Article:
Ad Avoidance? Let's Call It Insight Avoidance

It probably seems like someone in my position would want to defend the forced viewership of television commercials, but in actuality I don't. My issue with it actually has nothing to do with consumer behavior; I just would want to make sure I don't pay for that ad. But again, that has nothing to do with the consumer. As a consumer, I feel the need to not watch commercials on occasion. That's my right, and I have the technology to do that.

Now comes one of my least favorite words: "ad avoidance." This is one of those industry related terms that is maddening. I suggest we re-coin it as "insight avoidance." Ad avoidance is about a consumer behavior that threatens the current compensation model, rooted in both not understanding the consumer and believing that you can put the genie back in the bottle. "Insight avoidance" to me better describes the problem, since we as an industry are avoiding understanding the driver of why consumers skip ads.

The simple answer to why is: information and entertainment time optimization. It's that simple. People don't generally hate ads. In fact, they love well-made commercials. I don't even have to overplay the Super Bowl to make my point on that front. People skip ads because they are time-pressured and want to maximize their TV content viewing. What's even more interesting is that more than half of all adults, when given more free time, invest that free time in TV content. So the insight is, enable optimization for the consumer, make that sponsored, and you will be OK. How that works, I don't exactly know--but people are working on solutions, I'm sure.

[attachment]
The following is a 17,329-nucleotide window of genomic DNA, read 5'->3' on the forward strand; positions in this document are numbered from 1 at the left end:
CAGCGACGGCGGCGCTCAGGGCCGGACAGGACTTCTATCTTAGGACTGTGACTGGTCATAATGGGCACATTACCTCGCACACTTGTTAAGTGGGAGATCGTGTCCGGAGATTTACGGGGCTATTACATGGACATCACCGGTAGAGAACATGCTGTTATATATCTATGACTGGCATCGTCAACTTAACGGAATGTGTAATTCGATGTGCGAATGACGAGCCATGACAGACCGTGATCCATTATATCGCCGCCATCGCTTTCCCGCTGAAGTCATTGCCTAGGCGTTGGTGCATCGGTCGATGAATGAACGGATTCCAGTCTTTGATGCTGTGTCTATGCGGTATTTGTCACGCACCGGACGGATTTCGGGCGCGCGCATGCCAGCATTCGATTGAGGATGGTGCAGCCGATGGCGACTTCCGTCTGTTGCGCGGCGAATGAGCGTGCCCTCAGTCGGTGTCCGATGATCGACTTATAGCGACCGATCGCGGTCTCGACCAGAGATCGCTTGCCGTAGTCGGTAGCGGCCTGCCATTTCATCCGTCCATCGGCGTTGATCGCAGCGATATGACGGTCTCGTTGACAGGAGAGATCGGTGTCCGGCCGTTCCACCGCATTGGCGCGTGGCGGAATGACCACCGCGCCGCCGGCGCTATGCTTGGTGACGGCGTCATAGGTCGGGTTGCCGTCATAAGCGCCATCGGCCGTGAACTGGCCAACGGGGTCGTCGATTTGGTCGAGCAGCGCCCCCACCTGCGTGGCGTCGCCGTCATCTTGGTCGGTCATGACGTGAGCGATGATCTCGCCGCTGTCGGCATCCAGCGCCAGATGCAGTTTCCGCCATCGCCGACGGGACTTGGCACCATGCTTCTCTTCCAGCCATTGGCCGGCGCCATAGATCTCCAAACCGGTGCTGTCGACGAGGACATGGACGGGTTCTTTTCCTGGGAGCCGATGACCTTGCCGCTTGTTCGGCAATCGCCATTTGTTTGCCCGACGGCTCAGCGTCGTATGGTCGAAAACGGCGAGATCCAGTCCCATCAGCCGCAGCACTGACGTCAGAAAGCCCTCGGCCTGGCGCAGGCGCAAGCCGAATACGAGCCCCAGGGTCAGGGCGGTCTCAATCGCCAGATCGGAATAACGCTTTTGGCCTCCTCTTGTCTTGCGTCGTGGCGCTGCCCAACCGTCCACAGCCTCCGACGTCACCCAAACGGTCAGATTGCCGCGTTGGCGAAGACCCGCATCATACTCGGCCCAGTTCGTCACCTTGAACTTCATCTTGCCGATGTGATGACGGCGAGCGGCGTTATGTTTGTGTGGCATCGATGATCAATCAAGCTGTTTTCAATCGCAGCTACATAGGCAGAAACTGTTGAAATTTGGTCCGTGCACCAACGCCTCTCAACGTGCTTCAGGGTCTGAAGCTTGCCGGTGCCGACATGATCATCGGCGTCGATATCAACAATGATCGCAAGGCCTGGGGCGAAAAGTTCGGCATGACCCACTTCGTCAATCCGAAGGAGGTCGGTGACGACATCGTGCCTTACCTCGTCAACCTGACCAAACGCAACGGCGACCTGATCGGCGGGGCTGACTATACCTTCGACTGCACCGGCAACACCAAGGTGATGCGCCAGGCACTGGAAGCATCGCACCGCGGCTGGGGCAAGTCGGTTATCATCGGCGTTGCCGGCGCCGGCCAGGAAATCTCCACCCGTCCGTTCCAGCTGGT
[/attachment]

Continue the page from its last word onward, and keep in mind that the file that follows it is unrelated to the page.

As I said in the last post, ad avoidance is a symptom of optimization by the consumer. Understand it. Innovate against it. Win. Resist it. See it slip away. The most democratic devices in consumers' homes are the mouse and the remote. Why disable them to protect your model? Understand them and prosper.